The Stomach is a Yang organ but it frequently suffers from Yin deficiency. Indeed, I would say that Stomach-Yin deficiency is very common in the patients we see. The cause of Stomach-Yin deficiency is irregular eating habits. That includes eating late at night, eating in a hurry, eating while working, eating standing up, etc. all very common habits in the patients we see.
Another less common cause of Stomach-Yin deficiency is eating too drying foods. The Stomach likes warm but moist foods such as soups, porridge or rice congee. “Drying” foods includes broiled or baked foods which would include bread. Broiling and baking makes foods dry and causes dryness when eaten in excess. That dryness can eventually lead to Stomach-Yin deficiency. Interestingly, there is very little broiling and baking in Chinese cooking and even bread is steamed (man tou) rather than baked.
How do we know there is Stomach-Yin deficiency? Primarily from lack of coating on the tongue. The normal tongue coating derives from the Stomach rotting and ripening and it indicates a normal functioning of the Stomach. When Stomach-Yin is deficient, there is no coating on the tongue.
However, there are some intermediate stages before reaching a full-blown Stomach-Yin deficiency and no coating on the tongue. The very beginning of Stomach-Yin deficiency will manifest with a coating without root. A coating without root looks likes it is resting on the tongue rather than growing out of the tongue body the same way grass grows out of the soil.
The next stage of Stomach-Yin deficiency is manifested with a tongue that lacks a coating in patches, wherever the patches may be: they may not necessarily be in the Stomach area in the centre of the tongue.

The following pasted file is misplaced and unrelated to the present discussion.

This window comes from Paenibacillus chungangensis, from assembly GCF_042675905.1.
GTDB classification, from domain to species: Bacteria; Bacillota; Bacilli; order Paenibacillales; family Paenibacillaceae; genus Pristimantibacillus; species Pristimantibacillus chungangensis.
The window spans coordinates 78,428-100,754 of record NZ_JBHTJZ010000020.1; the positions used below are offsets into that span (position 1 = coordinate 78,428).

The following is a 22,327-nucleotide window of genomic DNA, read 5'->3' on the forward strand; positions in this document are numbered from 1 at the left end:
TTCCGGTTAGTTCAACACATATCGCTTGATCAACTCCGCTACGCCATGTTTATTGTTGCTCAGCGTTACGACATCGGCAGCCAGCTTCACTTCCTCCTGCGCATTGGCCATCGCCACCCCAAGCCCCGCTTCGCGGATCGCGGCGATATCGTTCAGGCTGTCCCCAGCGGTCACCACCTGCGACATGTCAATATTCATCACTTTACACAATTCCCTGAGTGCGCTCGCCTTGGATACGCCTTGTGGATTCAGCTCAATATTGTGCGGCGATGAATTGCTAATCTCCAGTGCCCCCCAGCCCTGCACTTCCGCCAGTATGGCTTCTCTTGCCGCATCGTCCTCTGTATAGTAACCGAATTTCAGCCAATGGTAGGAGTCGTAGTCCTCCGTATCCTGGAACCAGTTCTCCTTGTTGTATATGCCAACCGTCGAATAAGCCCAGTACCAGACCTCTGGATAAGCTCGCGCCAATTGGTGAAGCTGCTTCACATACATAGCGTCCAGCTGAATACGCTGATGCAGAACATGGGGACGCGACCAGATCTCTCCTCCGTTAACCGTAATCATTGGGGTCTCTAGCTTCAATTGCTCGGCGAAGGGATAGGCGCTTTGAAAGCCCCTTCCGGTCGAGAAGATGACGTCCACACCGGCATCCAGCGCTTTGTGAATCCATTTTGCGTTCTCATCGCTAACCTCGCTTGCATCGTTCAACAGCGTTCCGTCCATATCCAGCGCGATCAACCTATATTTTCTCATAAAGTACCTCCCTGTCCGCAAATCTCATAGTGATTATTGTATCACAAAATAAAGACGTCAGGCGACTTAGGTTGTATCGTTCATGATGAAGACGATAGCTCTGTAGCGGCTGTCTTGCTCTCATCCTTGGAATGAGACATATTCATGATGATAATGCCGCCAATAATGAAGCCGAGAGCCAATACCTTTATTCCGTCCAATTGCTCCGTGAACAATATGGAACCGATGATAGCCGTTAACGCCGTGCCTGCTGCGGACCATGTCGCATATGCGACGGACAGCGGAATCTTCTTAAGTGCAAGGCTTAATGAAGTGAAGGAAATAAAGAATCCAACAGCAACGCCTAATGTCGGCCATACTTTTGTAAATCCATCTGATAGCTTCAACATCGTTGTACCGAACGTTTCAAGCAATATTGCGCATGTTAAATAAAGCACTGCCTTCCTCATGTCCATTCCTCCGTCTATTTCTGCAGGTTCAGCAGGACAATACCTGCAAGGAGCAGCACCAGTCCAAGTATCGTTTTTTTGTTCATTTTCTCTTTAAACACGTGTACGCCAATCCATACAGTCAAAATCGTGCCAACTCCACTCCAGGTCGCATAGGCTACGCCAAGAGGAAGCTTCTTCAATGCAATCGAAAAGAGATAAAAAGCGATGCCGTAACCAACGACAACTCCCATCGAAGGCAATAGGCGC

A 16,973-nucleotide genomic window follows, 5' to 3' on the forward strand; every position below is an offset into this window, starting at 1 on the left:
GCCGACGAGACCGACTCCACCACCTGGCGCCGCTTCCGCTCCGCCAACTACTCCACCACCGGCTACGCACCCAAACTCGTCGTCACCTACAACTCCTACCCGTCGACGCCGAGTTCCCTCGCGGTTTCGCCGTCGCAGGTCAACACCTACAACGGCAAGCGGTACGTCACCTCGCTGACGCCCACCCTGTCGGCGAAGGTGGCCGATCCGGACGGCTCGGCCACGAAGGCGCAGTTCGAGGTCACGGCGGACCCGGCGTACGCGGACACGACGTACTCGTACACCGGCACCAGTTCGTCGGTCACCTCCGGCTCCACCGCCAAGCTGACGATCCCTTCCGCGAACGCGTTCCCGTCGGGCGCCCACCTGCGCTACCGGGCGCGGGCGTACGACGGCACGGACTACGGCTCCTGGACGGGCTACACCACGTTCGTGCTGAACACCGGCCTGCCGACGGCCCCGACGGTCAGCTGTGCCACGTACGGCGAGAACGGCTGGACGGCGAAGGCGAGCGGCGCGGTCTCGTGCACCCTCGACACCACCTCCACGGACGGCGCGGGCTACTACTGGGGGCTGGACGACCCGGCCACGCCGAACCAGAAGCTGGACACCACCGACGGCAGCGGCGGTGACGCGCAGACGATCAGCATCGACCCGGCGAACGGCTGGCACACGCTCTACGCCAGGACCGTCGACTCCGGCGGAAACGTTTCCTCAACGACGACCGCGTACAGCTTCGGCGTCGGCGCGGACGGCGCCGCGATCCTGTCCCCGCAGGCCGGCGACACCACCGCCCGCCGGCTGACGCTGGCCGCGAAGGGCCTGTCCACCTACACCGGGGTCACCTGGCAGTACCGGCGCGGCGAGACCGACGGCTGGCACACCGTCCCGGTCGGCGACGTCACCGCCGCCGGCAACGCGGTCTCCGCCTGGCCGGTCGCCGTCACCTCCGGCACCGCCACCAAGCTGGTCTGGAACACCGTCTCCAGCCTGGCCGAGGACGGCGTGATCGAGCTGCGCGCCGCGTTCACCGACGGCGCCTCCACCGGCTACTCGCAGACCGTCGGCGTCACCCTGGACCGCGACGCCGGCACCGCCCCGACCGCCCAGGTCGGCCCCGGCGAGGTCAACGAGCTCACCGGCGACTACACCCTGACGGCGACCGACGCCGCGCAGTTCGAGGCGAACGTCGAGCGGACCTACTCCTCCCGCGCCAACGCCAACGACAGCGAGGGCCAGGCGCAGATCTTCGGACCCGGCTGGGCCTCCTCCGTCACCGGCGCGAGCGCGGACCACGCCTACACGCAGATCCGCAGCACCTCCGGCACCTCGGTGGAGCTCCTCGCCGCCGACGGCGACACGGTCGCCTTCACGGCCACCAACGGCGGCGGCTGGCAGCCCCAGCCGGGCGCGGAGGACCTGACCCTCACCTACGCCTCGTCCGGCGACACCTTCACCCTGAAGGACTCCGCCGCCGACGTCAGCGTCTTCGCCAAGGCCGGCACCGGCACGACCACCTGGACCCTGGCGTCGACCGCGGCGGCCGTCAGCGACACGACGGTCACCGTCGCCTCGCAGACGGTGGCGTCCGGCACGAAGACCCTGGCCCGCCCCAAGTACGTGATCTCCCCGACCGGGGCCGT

Please note that when the tongue lacks a coating but has a normal colour, it indicates Stomach-Yin deficiency without Empty Heat: it is only when the tongue lacks a coating and it is red, that it indicates Empty Heat deriving from Stomach-Yin deficiency.
Another sign of Stomach-Yin deficiency is a Stomach crack (or cracks) on the tongue. However, Stomach cracks may indicate a constitutional tendency to Stomach-Yin deficiency rather than the actual pathology. In any case, when I see such cracks I nourish Stomach-Yin.
The treatment depends a lot on the tongue: if there is coating but it is either rootless or in patches, I use Central Mansion, a variation of Shen Ling Bai Zhu San Ginseng-Poria-Atractylodes Powder.
If the coating is missing entirely, I use Jade Spring, a variation of Sha Shen Mai Dong Tang Glehnia-Ophiopogon Decoction.
With acupuncture, the points to nourish Stomach-Yin are very simple: Ren-12 Zhongwan, ST-36 Zusanli and SP-6 Sanyinjiao.
Obviously treatment must include also a change in eating habits
By Giovanni Maciocia